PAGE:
19 April 2011
Territorians and visitors are being urged to put their health first during the upcoming Easter holiday period, a time when many people will go fishing and camping or spend time relaxing outdoors.
Mosquito virus awareness and food safety are two of the key health messages being promoted by the Department this holiday season.
"Don't become mossie bait when you go bush or into the garden," warned Centre for Disease Control Director Dr Vicki Krause, repeating recent warnings for residents and visitors to the NT to cover up and protect themselves for the next three months against mosquito bites.
"A few mossie bites might seem trivial but the consequences of mosquito borne diseases such as Murray Valley Encephalitis Virus, Kunjin Virus, Ross River virus and Barmah Forest virus can be profound, even fatal, and long-lasting," Dr Krause said.
"For this reason, personal mosquito protection should be an essential part of everyone's fishing and camping equipment.
"Even if you're not going bush, it is important to use insect repellant and avoid being outdoors around dusk and at night, near rivers and areas of dense vegetation, as well as other areas of high mosquito activity."
Dr Krause said the danger period extends until June.
"The weather forecasts look good and many people are likely to be heading off to enjoy the great Territory outdoors. It's important to use mosquito proof accommodation and camping facilities at night, plus devices such as mosquito lanterns or insecticide pads or coils in exposed situations such as patios or verandahs.
"It is also advisable to wear protective light-coloured clothing with long sleeves, long trousers, and ankle protection with socks, between dusk and dawn in areas where mosquito bites are likely. And please ensure children are adequately protected against mosquito bites."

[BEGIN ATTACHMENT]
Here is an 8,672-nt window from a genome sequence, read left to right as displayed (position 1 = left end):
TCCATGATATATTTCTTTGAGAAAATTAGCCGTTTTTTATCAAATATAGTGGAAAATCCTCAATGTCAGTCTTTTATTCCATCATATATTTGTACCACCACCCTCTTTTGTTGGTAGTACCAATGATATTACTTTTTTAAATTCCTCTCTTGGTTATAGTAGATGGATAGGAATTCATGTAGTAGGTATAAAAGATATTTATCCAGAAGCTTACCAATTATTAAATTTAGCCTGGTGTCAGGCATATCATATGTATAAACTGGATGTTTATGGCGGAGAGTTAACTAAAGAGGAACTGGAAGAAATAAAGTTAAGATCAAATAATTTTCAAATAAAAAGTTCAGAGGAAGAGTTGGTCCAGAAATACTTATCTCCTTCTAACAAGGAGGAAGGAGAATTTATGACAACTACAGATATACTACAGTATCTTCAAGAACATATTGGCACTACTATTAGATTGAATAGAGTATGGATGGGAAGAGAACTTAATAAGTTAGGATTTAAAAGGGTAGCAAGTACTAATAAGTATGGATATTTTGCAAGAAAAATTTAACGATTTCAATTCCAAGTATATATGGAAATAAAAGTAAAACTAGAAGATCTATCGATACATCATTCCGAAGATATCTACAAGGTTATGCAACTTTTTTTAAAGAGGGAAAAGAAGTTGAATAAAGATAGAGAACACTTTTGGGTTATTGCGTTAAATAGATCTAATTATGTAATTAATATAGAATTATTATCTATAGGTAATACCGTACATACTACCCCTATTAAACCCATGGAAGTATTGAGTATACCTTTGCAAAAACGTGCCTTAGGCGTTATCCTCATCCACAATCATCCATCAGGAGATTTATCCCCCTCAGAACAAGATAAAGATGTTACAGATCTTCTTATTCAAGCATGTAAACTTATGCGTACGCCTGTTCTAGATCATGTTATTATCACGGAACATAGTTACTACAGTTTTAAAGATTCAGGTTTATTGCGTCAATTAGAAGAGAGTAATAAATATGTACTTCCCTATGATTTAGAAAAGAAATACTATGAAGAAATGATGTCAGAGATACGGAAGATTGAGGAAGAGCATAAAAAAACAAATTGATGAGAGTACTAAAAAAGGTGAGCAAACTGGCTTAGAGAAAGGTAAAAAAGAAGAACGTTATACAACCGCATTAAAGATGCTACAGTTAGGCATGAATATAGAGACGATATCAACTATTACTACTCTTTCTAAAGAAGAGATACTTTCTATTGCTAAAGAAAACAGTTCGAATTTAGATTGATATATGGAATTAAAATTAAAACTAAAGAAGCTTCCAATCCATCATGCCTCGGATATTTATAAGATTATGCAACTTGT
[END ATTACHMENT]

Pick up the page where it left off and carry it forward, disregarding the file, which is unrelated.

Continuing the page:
Further health advice on mosquitoes is available at -
Territorians hitting the road during the break are also being urged to protect their health by making food safety a priority.
"With an estimated one in five cases of food poisoning in the NT due to poor hygiene and food handling and storage problems, it is vital to guard against getting sick from spoiled food," said the Department's Director of Environmental Health, Xavier Schobben.
"The simple message is that food needs to be stored and transported appropriately, handled with care and cooked thoroughly.
"Food poisoning can range in severity from minor stomach upsets to serious illness requiring hospital treatment. Common symptoms of food poisoning can include nausea, vomiting and diarrhoea - not something you need over the holiday.
"Good food handling and personal hygiene practices are harder to observe when you're away from home. At this time of year many people head off camping and hiking, and a major risk is to travel long distances with inadequate food storage facilities in the car.
"Storing food at proper temperatures is crucial, especially in our climate. Bacteria can multiply very quickly when the temperature of foods is in the danger zone between 5 °C and 60 °C," Mr Schobben added.
"Before organising your Easter food supplies, make sure there is enough room in the fridge or esky to cool the food at 5 °C. or less. Remember that soft drinks and alcohol, pickles, jams and other acidic condiments don't need refrigeration to remain safe.
"Take care to follow good hygiene practices like washing your hands after blowing your nose, or using the toilet, and before and after handling food, If you are camping and don't have a wash hand basin use hand wipes and anti-bacterial hand gels.
"Be sure to use clean cooking equipment and utensils. You're at greater risk of food poisoning when people join you for meals and you're cooking up big batches of food. Don't rush things - take time to ensure you're working safely. If you have a lot of leftovers, don't overfill the fridge as this can stop the food cooling properly."
"Have a happy and healthy Easter break and use these food safety tips when travelling:
- Keep your vehicle clean and protect food from contamination by covering it in a sealed container.
- If you don't have a fridge, use containers with insulation - such as Eskys with ice bricks - for potentially hazardous foods including meat, seafood and dairy products
- Store raw meat, poultry and seafood at the bottom of the fridge or Esky and ensure juices don't drip on to other foods
Media Contact: Robin Osborne, Media Director, 899 92886 or 0488 692 781